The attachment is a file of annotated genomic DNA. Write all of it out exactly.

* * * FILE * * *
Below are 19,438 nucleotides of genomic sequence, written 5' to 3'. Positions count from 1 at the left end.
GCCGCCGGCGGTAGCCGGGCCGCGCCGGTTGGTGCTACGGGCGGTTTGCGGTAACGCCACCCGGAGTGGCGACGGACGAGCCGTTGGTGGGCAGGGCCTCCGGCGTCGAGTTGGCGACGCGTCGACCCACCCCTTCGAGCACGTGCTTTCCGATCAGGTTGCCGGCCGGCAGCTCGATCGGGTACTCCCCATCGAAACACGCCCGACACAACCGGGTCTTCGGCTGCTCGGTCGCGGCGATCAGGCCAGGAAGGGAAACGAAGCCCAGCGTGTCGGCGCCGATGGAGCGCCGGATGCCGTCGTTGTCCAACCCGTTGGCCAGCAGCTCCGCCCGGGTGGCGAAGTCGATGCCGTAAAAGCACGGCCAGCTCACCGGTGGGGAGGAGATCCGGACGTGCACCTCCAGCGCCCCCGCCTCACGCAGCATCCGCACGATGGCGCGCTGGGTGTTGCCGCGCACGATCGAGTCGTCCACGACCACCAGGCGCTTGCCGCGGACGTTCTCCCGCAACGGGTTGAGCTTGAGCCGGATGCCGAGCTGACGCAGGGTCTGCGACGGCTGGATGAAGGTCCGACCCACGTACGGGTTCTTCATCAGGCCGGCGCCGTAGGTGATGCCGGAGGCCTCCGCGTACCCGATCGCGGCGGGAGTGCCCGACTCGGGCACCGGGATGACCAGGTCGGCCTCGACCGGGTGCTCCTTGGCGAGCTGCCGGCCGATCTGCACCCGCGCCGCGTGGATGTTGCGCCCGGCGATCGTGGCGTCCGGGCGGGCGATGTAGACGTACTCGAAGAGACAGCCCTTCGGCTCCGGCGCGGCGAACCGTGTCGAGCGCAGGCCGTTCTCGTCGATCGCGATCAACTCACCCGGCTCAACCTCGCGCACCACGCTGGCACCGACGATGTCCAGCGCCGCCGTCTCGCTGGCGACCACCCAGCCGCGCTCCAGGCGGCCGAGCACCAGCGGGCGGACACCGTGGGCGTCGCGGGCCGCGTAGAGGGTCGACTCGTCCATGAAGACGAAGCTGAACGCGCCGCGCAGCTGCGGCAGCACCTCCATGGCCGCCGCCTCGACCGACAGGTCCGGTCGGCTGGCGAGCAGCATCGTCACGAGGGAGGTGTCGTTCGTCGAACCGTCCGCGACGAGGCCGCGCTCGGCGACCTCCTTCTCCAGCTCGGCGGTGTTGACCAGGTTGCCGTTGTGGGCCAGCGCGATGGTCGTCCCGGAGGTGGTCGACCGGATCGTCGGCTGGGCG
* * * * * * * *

Below are 19,438 nucleotides of genomic sequence, written 5' to 3'. Positions count from 1 at the left end.
GCCGCCGGCGGTAGCCGGGCCGCGCCGGTTGGTGCTACGGGCGGTTTGCGGTAACGCCACCCGGAGTGGCGACGGACGAGCCGTTGGTGGGCAGGGCCTCCGGCGTCGAGTTGGCGACGCGTCGACCCACCCCTTCGAGCACGTGCTTTCCGATCAGGTTGCCGGCCGGCAGCTCGATCGGGTACTCCCCATCGAAACACGCCCGACACAACCGGGTCTTCGGCTGCTCGGTCGCGGCGATCAGGCCAGGAAGGGAAACGAAGCCCAGCGTGTCGGCGCCGATGGAGCGCCGGATGCCGTCGTTGTCCAACCCGTTGGCCAGCAGCTCCGCCCGGGTGGCGAAGTCGATGCCGTAAAAGCACGGCCAGCTCACCGGTGGGGAGGAGATCCGGACGTGCACCTCCAGCGCCCCCGCCTCACGCAGCATCCGCACGATGGCGCGCTGGGTGTTGCCGCGCACGATCGAGTCGTCCACGACCACCAGGCGCTTGCCGCGGACGTTCTCCCGCAACGGGTTGAGCTTGAGCCGGATGCCGAGCTGACGCAGGGTCTGCGACGGCTGGATGAAGGTCCGACCCACGTACGGGTTCTTCATCAGGCCGGCGCCGTAGGTGATGCCGGAGGCCTCCGCGTACCCGATCGCGGCGGGAGTGCCCGACTCGGGCACCGGGATGACCAGGTCGGCCTCGACCGGGTGCTCCTTGGCGAGCTGCCGGCCGATCTGCACCCGCGCCGCGTGGATGTTGCGCCCGGCGATCGTGGCGTCCGGGCGGGCGATGTAGACGTACTCGAAGAGACAGCCCTTCGGCTCCGGCGCGGCGAACCGTGTCGAGCGCAGGCCGTTCTCGTCGATCGCGATCAACTCACCCGGCTCAACCTCGCGCACCACGCTGGCACCGACGATGTCCAGCGCCGCCGTCTCGCTGGCGACCACCCAGCCGCGCTCCAGGCGGCCGAGCACCAGCGGGCGGACACCGTGGGCGTCGCGGGCCGCGTAGAGGGTCGACTCGTCCATGAAGACGAAGCTGAACGCGCCGCGCAGCTGCGGCAGCACCTCCATGGCCGCCGCCTCGACCGACAGGTCCGGTCGGCTGGCGAGCAGCATCGTCACGAGGGAGGTGTCGTTCGTCGAACCGTCCGCGACGAGGCCGCGCTCGGCGACCTCCTTCTCCAGCTCGGCGGTGTTGACCAGGTTGCCGTTGTGGGCCAGCGCGATGGTCGTCCCGGAGGTGGTCGACCGGATCGTCGGCTGGGCG